Tax Indexing

Posted in Finance, Accounting and Economics Terms, Total Reads: 55
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Definition: Tax Indexing

Tax Indexing involves changing or adjusting the tax rate bracket with the increase or decrease in inflation in the particular country. It is very important aspect in a growing economy where inflation is continuously growing because if tax rate bracket is not changed with the changing inflation rate it can lead to bracket creep.


Bracket creep is a phenomenon where inflation somehow increases the income of an individual and pushes her/him in next tax bracket but there is not increase in the purchasing power of that individual. Thus Tax indexing involves regularly altering the tax brackets. In tax indexing the taxes and the income of an individual is tied with inflation through an index


For example from 2015 to 2016 there is 20% increase in inflation and Mr. X’s salary increased from Rs. 1000000 to Rs. 1200000. Due to the increase in Mr. X salary he now comes in another bracket of income tax return. Somehow the increase in salary has not leaded to increase in his purchasing power but now the percentage of tax has increased. Thus this is why tax indexing is done.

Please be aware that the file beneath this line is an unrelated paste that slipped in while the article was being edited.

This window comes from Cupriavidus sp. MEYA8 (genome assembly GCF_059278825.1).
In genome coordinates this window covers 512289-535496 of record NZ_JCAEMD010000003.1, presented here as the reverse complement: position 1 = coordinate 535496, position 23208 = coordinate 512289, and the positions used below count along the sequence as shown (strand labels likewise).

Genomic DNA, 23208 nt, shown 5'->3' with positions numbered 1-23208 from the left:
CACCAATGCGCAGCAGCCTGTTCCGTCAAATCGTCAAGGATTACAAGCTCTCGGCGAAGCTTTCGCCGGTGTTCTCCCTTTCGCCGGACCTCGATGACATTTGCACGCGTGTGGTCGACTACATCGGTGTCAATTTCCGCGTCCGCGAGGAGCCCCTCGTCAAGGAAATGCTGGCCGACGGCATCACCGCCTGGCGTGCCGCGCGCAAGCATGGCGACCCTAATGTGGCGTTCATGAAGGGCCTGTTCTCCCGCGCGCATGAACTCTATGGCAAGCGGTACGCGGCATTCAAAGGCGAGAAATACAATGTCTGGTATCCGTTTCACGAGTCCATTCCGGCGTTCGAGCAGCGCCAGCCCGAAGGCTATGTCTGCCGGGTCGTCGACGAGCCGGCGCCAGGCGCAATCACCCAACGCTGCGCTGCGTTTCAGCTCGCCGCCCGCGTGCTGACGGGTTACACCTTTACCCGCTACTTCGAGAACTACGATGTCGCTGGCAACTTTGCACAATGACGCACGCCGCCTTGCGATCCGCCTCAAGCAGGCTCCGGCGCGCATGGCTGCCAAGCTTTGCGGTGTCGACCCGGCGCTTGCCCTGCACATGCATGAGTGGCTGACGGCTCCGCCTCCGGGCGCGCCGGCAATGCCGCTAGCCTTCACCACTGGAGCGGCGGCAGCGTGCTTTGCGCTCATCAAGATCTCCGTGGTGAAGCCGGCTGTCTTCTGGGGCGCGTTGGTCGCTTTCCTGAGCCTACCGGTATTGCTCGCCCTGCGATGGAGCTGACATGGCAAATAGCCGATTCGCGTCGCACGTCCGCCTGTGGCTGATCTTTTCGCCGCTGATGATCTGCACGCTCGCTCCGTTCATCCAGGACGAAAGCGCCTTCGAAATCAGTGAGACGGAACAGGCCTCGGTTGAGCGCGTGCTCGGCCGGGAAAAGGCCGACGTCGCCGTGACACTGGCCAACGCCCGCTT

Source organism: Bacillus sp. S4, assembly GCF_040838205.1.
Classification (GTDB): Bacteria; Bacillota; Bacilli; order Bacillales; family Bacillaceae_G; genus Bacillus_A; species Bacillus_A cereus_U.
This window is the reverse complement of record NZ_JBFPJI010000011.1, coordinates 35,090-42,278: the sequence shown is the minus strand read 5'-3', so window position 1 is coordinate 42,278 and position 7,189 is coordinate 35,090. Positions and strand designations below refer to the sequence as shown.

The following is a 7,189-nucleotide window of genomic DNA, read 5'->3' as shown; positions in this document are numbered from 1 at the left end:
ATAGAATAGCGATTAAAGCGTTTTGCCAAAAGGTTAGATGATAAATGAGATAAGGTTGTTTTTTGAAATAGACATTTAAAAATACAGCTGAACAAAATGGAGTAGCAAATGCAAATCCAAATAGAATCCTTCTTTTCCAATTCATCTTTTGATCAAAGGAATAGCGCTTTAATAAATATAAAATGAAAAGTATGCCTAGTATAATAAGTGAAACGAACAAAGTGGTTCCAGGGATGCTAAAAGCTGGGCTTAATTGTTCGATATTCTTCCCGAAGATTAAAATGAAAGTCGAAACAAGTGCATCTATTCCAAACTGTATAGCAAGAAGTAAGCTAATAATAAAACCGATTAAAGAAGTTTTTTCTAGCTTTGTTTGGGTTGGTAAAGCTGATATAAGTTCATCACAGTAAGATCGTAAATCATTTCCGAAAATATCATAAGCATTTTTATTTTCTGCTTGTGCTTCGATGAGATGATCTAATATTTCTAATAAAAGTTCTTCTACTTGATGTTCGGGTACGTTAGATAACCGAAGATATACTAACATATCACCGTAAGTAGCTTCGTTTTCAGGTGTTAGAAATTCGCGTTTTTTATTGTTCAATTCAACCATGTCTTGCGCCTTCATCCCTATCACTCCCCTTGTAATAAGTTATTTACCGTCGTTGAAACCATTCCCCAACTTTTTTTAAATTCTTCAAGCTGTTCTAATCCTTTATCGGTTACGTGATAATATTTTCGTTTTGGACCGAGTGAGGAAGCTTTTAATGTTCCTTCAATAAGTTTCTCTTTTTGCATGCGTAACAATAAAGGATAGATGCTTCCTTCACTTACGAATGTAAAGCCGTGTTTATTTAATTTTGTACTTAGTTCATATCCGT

So government should use this criterion so that it does not lead to bracket creep and lead to more problems for the tax payers. Thus this will help in maintaining the purchasing power of the people and also not let government charge high tax rate. But usually it is not possible to change the tax brackets as regularly as change in inflation. Government usually restrains this method as they want to increase the taxes as much as they can while this method reduces the amount that is receipt by the government in the form of taxes.

In United States of America, the standard tax rate is indexed to the inflation.

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